Conclusion - Idaho Trails 2019 - CycleBlaze


A successful tour!

347 miles/555 km in 8 days.

61 miles/98 km was unpaved.

No aches and pains. No bike trouble, not even a flat tire.

The route offers an excellent immersion in railroad history on some of the nation's best recreational trails.

Red lines are paved roads. Blue lines are paved trails. Black lines are unpaved trails and roads.
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No problem

I knew in advance that the route is less challenging than my previous 3 tours. The gentle rail grades helped me avoid problems:

  • I never needed to take Advil.
  • I never needed to take a nap.
  • I didn't develop a bad cough.
  • I never had an upset stomach.
  • I never needed a rest day.

Why it was easy

This tour had relatively short daily distances. 3 of 8 days were less than 40 miles. The longest day was 51.2 miles. Average daily distance was 43 miles.

The majority of the route is bike trails and rail grades with easy terrain. 3 of 8 days were extremely flat, with less than 800 feet of climbing. Day 2 is the hilliest, with 2520 feet of climbing on roads east of Lake Coeur d'Alene. The biggest steep climb is 800 feet on day 7, again on roads east of Lake Coeur d'Alene.

Elevation on this route varies from 1900 feet (580 m) in Spokane to 4750 feet (1448 m) at Lookout Pass. Not high enough to cause problems. Much lower elevation than my previous 3 tours in Colorado, New Mexico, and Arizona.


I researched this tour in advance but there were a few surprises:

Spokane is mostly pine forested. I thought it was more of a desert city.
The route crosses the northernmost Palouse. I pedaled across the southern Palouse in 2013 and didn't know it sprawled this far north.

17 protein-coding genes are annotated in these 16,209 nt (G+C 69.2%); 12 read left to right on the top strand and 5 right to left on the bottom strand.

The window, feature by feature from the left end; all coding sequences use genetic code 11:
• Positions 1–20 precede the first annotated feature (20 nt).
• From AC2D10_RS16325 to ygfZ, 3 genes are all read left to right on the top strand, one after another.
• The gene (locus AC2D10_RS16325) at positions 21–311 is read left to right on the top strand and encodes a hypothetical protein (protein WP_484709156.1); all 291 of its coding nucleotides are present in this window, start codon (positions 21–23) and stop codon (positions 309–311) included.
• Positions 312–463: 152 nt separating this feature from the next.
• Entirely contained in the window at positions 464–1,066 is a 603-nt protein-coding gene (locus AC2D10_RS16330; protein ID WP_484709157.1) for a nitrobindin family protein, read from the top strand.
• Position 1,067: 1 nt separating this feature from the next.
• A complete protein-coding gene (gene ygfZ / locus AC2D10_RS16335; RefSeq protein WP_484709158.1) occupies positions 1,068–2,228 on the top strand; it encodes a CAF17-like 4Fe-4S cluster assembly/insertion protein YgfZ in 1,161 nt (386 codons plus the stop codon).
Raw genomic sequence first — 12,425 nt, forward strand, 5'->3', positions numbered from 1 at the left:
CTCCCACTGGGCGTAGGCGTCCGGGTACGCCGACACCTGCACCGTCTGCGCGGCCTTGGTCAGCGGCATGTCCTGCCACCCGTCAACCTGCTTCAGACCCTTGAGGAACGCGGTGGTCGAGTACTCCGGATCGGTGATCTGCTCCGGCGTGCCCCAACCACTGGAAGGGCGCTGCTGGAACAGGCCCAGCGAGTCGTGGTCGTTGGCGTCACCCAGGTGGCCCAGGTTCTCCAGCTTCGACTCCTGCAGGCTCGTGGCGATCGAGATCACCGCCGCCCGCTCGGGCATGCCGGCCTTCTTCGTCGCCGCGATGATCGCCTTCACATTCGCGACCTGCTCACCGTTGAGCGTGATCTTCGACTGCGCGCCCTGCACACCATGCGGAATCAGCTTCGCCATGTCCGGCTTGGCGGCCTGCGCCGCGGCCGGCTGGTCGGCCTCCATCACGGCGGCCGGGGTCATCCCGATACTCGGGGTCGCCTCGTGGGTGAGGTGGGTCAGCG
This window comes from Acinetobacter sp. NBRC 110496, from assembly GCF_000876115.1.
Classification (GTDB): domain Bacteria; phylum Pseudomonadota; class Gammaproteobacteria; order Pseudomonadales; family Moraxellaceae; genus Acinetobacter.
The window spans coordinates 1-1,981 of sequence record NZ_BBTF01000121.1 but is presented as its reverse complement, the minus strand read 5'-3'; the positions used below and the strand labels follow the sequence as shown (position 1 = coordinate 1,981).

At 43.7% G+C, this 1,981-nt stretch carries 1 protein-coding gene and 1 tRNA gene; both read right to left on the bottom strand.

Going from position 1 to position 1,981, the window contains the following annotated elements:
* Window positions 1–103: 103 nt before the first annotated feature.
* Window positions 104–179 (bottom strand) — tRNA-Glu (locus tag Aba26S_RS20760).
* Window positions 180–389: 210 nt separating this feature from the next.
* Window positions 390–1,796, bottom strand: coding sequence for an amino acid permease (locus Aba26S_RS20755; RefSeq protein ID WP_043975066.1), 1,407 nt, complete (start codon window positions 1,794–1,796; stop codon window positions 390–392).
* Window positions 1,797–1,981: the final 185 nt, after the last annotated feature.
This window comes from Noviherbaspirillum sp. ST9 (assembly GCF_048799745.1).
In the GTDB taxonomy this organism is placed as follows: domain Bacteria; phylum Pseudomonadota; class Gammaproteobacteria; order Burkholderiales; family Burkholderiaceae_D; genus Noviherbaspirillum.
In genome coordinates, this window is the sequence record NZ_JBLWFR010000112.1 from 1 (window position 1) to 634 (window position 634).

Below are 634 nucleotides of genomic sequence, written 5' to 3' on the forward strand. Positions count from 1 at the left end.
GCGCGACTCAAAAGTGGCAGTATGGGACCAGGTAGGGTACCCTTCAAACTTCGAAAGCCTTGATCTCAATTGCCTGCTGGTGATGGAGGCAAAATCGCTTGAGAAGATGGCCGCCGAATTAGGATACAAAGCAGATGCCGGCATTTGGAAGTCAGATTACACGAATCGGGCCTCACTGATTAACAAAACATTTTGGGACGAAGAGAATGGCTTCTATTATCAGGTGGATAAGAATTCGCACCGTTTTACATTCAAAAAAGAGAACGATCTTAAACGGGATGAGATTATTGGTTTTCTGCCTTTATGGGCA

Several serendipitous surprises such as the car show in Harrison.

Towns were not the focus of this tour but there was surprising variety:

Spokane, the metropolis of the inland northwest U.S.
Coeur d'Alene, a lakefront tourist resort city.
Harrison, a historic logging town.
Wallace, a historic silver mining town.
Saltese, a mountain village that caters to ATV and snowmobile enthusiasts.
Avery, a historic railroad town now catering to fishermen and hunters.
St. Maries, a modern logging town.
Plummer, an Indian town, capital of the Coeur d'Alene tribe.

The biggest practical surprise was that the weather was colder and wetter than I expected. High temperatures were in the 80's for weeks before I drove to Spokane, but most of the tour had highs in the 60's. The first four days had rain. Fall came early and abruptly this year.
I pedaled many miles on muddy trails. Most cyclists encounter dry trails but every cyclist is guaranteed to come out of the Taft tunnel with mud on their bike. It bothers some people, not me.


My biggest mistake was starting too late in the morning. I could have avoided rain on days 3 and 4 if I got to my destination before 4 PM. On day 6 I had heavy rush hour traffic coming into St. Maries that could have been avoided if I arrived 2 hours earlier.

Perhaps it was a mistake on day 6 to stay on the increasingly busy paved road all the way to St. Maries. I could have diverted to the rail grade when the paved road crossed the trail 17 miles before St. Maries.